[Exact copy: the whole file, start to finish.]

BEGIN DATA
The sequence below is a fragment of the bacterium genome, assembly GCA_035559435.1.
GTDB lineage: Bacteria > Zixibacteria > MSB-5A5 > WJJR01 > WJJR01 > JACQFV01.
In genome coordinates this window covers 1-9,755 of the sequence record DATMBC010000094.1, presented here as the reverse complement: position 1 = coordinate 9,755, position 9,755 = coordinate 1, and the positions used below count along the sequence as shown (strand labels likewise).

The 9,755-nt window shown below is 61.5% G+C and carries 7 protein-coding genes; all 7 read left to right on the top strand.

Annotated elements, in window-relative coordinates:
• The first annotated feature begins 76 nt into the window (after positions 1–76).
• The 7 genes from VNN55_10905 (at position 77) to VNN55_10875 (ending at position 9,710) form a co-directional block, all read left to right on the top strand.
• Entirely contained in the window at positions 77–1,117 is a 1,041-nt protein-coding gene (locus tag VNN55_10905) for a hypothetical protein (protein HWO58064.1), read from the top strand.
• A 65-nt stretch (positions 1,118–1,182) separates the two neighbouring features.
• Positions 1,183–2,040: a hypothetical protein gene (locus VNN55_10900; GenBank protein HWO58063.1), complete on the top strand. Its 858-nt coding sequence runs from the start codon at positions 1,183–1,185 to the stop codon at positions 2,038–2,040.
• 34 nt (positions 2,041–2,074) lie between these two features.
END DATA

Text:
The sequence below is a fragment of the bacterium genome, assembly GCA_035559435.1.
GTDB lineage: Bacteria > Zixibacteria > MSB-5A5 > WJJR01 > WJJR01 > JACQFV01.
In genome coordinates this window covers 1-9,755 of the sequence record DATMBC010000094.1, presented here as the reverse complement: position 1 = coordinate 9,755, position 9,755 = coordinate 1, and the positions used below count along the sequence as shown (strand labels likewise).

The 9,755-nt window shown below is 61.5% G+C and carries 7 protein-coding genes; all 7 read left to right on the top strand.

Annotated elements, in window-relative coordinates:
• The first annotated feature begins 76 nt into the window (after positions 1–76).
• The 7 genes from VNN55_10905 (at position 77) to VNN55_10875 (ending at position 9,710) form a co-directional block, all read left to right on the top strand.
• Entirely contained in the window at positions 77–1,117 is a 1,041-nt protein-coding gene (locus tag VNN55_10905) for a hypothetical protein (protein HWO58064.1), read from the top strand.
• A 65-nt stretch (positions 1,118–1,182) separates the two neighbouring features.
• Positions 1,183–2,040: a hypothetical protein gene (locus VNN55_10900; GenBank protein HWO58063.1), complete on the top strand. Its 858-nt coding sequence runs from the start codon at positions 1,183–1,185 to the stop codon at positions 2,038–2,040.
• 34 nt (positions 2,041–2,074) lie between these two features.